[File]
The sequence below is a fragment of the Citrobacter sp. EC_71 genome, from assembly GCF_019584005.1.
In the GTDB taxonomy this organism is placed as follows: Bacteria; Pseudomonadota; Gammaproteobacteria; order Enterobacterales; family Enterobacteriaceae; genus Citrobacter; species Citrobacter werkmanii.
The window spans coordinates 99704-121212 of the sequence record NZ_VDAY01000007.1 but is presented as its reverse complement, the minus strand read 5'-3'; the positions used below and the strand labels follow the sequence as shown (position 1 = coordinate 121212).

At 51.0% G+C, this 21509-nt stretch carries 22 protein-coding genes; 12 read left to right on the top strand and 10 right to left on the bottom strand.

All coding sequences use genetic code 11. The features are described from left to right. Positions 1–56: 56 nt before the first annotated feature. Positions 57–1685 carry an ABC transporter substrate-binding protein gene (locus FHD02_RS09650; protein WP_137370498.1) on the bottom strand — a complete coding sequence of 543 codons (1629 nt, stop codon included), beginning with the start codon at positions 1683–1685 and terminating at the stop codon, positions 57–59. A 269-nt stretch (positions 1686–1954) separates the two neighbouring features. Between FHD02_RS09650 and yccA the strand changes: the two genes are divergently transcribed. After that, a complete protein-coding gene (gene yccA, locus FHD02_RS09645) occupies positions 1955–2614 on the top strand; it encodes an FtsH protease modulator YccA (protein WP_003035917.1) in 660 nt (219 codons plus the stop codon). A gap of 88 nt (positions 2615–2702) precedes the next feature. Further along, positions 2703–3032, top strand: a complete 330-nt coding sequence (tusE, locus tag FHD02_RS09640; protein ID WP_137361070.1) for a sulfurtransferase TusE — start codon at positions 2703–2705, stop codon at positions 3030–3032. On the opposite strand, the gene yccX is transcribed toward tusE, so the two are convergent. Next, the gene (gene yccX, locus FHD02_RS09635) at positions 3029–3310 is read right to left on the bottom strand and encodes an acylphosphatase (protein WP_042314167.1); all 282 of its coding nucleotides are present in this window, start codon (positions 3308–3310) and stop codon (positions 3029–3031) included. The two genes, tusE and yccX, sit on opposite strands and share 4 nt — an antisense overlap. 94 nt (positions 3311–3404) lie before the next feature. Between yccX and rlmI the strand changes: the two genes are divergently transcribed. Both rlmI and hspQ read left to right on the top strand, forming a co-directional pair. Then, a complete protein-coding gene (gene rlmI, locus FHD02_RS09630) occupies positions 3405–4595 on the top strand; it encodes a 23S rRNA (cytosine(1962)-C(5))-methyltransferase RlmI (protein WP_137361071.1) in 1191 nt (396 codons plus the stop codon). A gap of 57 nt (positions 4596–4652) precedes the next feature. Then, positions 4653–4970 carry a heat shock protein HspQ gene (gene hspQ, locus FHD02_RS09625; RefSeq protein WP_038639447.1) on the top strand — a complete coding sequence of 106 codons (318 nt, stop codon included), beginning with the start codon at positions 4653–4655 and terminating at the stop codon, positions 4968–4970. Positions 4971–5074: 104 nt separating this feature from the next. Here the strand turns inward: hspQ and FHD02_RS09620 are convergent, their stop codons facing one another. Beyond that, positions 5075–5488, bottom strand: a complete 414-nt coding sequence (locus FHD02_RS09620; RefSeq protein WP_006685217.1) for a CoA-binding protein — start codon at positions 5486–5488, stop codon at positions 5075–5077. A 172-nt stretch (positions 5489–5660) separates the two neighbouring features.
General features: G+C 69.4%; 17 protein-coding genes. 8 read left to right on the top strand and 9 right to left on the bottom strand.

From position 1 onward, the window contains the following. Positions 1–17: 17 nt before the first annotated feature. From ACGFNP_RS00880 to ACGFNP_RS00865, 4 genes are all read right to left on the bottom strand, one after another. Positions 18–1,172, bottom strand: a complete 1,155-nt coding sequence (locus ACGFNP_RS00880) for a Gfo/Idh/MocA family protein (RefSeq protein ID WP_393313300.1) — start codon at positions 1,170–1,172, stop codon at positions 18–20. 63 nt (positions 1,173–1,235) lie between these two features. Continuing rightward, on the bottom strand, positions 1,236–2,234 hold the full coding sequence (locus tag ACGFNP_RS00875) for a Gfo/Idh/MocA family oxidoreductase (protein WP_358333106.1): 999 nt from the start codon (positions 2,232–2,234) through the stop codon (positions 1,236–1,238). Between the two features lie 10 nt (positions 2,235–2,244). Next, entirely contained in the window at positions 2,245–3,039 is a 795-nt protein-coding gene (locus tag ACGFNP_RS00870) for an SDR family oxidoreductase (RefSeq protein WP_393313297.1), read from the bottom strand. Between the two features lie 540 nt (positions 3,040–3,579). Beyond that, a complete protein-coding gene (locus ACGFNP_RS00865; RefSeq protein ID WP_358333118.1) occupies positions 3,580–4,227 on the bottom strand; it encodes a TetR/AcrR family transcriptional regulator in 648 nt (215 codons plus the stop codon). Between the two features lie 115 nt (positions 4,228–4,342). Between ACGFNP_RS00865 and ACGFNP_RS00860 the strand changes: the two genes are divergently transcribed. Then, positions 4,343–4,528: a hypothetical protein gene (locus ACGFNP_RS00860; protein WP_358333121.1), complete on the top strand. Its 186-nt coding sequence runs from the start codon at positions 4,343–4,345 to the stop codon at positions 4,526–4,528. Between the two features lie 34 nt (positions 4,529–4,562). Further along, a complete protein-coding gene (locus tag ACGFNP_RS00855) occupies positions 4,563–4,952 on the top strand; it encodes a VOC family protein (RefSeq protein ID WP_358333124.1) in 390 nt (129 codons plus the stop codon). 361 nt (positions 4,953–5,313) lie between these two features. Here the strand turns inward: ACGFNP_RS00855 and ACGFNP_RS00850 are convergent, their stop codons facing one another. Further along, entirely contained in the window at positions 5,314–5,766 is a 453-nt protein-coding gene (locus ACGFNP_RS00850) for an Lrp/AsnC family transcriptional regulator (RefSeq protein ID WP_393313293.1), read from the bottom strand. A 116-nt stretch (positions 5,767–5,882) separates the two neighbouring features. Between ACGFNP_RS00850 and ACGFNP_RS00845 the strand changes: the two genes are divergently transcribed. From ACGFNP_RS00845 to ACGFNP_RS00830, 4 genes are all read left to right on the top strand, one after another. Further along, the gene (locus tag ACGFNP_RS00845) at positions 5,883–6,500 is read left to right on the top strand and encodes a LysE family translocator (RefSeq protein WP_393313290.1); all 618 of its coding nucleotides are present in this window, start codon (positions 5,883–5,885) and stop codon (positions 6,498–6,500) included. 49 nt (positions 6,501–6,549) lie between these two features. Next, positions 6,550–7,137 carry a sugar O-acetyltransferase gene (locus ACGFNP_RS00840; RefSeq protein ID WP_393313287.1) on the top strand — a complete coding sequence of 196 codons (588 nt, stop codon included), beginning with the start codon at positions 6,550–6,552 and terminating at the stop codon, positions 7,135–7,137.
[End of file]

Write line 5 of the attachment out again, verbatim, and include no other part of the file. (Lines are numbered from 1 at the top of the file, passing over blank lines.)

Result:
All coding sequences use genetic code 11. The features are described from left to right. Positions 1–56: 56 nt before the first annotated feature. Positions 57–1685 carry an ABC transporter substrate-binding protein gene (locus FHD02_RS09650; protein WP_137370498.1) on the bottom strand — a complete coding sequence of 543 codons (1629 nt, stop codon included), beginning with the start codon at positions 1683–1685 and terminating at the stop codon, positions 57–59. A 269-nt stretch (positions 1686–1954) separates the two neighbouring features. Between FHD02_RS09650 and yccA the strand changes: the two genes are divergently transcribed. After that, a complete protein-coding gene (gene yccA, locus FHD02_RS09645) occupies positions 1955–2614 on the top strand; it encodes an FtsH protease modulator YccA (protein WP_003035917.1) in 660 nt (219 codons plus the stop codon). A gap of 88 nt (positions 2615–2702) precedes the next feature. Further along, positions 2703–3032, top strand: a complete 330-nt coding sequence (tusE, locus tag FHD02_RS09640; protein ID WP_137361070.1) for a sulfurtransferase TusE — start codon at positions 2703–2705, stop codon at positions 3030–3032. On the opposite strand, the gene yccX is transcribed toward tusE, so the two are convergent. Next, the gene (gene yccX, locus FHD02_RS09635) at positions 3029–3310 is read right to left on the bottom strand and encodes an acylphosphatase (protein WP_042314167.1); all 282 of its coding nucleotides are present in this window, start codon (positions 3308–3310) and stop codon (positions 3029–3031) included. The two genes, tusE and yccX, sit on opposite strands and share 4 nt — an antisense overlap. 94 nt (positions 3311–3404) lie before the next feature. Between yccX and rlmI the strand changes: the two genes are divergently transcribed. Both rlmI and hspQ read left to right on the top strand, forming a co-directional pair. Then, a complete protein-coding gene (gene rlmI, locus FHD02_RS09630) occupies positions 3405–4595 on the top strand; it encodes a 23S rRNA (cytosine(1962)-C(5))-methyltransferase RlmI (protein WP_137361071.1) in 1191 nt (396 codons plus the stop codon). A gap of 57 nt (positions 4596–4652) precedes the next feature. Then, positions 4653–4970 carry a heat shock protein HspQ gene (gene hspQ, locus FHD02_RS09625; RefSeq protein WP_038639447.1) on the top strand — a complete coding sequence of 106 codons (318 nt, stop codon included), beginning with the start codon at positions 4653–4655 and terminating at the stop codon, positions 4968–4970. Positions 4971–5074: 104 nt separating this feature from the next. Here the strand turns inward: hspQ and FHD02_RS09620 are convergent, their stop codons facing one another. Beyond that, positions 5075–5488, bottom strand: a complete 414-nt coding sequence (locus FHD02_RS09620; RefSeq protein WP_006685217.1) for a CoA-binding protein — start codon at positions 5486–5488, stop codon at positions 5075–5077. A 172-nt stretch (positions 5489–5660) separates the two neighbouring features.